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ORIGINAL ARTICLE
Year : 2021  |  Volume : 13  |  Issue : 6  |  Page : 1266-1267  

Platelet-rich plasma and platelet-rich fibrin as a regenerative tool


Department of Prosthodontics, Sri Ramchandra Institute of Higher Education and Research, Chennai, Tamil Nadu, India

Date of Submission10-Feb-2021
Date of Decision20-Feb-2021
Date of Acceptance22-Feb-2021
Date of Web Publication10-Nov-2021

Correspondence Address:
Anand Kumar Vaidyanathan
Department of Prosthodontics, Sri Ramachandra Institute of Higher Education and Research, Porur, Chennai - 600 116, Tamil Nadu
India
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Source of Support: None, Conflict of Interest: None


DOI: 10.4103/jpbs.jpbs_74_21

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   Abstract 


Platelet-rich plasma (PRP) and platelet-rich fibrin (PRF) are used as a valuable adjunct in the treatment of maxillofacial rehabilitation. PRP used along with growth hormone helps in bone healing and tissue regeneration in the areas affected by bone and soft tissue-related defects. It aids not only in faster and better healing of the surgically debrided area but also in regeneration of the bone at a faster rate. This review comprises the applications of PRP and PRF and their uses in various procedures.

Keywords: Bone regeneration, platelet-rich fibrin, platelet-rich plasma


How to cite this article:
Inbarajan A, Veeravalli PT, Seenivasan MK, Natarajan S, Sathiamurthy A, Ahmed R S, Vaidyanathan AK. Platelet-rich plasma and platelet-rich fibrin as a regenerative tool. J Pharm Bioall Sci 2021;13, Suppl S2:1266-7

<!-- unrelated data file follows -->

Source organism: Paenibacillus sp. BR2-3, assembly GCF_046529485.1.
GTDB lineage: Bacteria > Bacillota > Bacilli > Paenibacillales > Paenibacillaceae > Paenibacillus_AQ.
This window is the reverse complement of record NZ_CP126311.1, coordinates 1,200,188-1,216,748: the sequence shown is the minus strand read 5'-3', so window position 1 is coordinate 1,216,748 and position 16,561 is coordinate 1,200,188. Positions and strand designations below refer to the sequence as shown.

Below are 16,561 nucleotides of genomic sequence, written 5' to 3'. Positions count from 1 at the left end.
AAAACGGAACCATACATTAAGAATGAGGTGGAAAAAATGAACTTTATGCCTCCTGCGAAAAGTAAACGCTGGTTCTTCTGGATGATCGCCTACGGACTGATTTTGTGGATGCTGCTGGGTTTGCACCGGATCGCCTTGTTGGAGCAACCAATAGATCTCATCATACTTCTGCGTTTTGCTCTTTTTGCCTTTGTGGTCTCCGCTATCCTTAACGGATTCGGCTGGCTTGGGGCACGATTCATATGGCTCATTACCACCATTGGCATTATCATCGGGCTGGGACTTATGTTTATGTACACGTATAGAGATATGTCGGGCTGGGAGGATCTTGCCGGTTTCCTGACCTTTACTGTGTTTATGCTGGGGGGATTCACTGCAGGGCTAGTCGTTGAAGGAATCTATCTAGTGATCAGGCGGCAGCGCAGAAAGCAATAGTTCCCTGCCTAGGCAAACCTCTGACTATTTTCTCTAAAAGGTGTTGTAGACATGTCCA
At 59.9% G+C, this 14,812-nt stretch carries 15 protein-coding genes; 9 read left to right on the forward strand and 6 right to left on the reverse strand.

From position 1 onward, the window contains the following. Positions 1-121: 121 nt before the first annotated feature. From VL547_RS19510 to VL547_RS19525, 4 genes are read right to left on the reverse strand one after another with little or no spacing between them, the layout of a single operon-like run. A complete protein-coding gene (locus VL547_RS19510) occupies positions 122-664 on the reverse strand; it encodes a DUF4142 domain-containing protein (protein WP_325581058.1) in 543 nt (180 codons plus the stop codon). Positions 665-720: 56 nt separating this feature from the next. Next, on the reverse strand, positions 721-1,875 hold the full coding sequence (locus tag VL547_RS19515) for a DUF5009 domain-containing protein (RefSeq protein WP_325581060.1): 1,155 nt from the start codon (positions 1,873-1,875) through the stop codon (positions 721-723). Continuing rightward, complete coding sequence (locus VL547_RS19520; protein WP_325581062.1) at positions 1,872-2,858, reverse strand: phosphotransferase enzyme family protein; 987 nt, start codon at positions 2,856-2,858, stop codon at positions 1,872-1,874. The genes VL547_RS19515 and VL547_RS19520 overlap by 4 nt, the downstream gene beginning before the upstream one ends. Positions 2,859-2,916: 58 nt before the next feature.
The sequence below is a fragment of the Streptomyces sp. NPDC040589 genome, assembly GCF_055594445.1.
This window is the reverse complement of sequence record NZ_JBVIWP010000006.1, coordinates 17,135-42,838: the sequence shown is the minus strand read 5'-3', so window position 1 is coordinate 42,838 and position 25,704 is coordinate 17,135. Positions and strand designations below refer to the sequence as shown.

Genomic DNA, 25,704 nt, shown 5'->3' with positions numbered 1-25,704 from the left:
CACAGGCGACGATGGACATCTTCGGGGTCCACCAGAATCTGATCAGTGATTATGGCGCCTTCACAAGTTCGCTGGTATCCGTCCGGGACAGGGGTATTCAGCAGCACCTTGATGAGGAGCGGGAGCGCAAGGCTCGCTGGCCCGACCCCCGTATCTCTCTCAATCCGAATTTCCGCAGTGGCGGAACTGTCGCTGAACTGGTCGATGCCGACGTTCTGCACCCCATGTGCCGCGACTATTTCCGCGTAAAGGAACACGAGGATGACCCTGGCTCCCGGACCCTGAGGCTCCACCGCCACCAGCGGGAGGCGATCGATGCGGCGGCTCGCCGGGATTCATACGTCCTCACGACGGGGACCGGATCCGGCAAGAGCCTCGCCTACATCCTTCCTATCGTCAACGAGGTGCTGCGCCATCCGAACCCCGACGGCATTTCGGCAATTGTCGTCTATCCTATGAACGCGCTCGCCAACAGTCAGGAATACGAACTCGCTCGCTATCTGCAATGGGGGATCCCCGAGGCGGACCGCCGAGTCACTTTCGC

How to cite this URL:
Inbarajan A, Veeravalli PT, Seenivasan MK, Natarajan S, Sathiamurthy A, Ahmed R S, Vaidyanathan AK. Platelet-rich plasma and platelet-rich fibrin as a regenerative tool. J Pharm Bioall Sci [serial online] 2021 [cited 2022 Jun 28];13, Suppl S2:1266-7. Available from: https://www.jpbsonline.org/text.asp?2021/13/6/1266/330144




   Introduction Top


Dr. Arun Garg and Marx pioneered the use of platelet-rich plasma (PRP) in dentistry in 1998. Another variant of platelet concentrate known as platelet-rich fibrin (PRF) was introduced by Dohan, which is vastly used during the treatment in surgical procedures. The macromolecules make up around 10%–15% of the total platelet count.[1] PRP is the first generation of platelet which has been used to promote wound healing in oral surgical procedures, periodontal surgeries, implants, and bone regeneration techniques.[2] It is made up of proteins such as platelet-derived growth factor (PDGF), transforming growth factor (TGF-β), and insulin-like growth factor. PRF which is the second generation of platelets is comprised of growth factors and cytokines, and it is easier to formulate than PRP and it also aids in wound healing.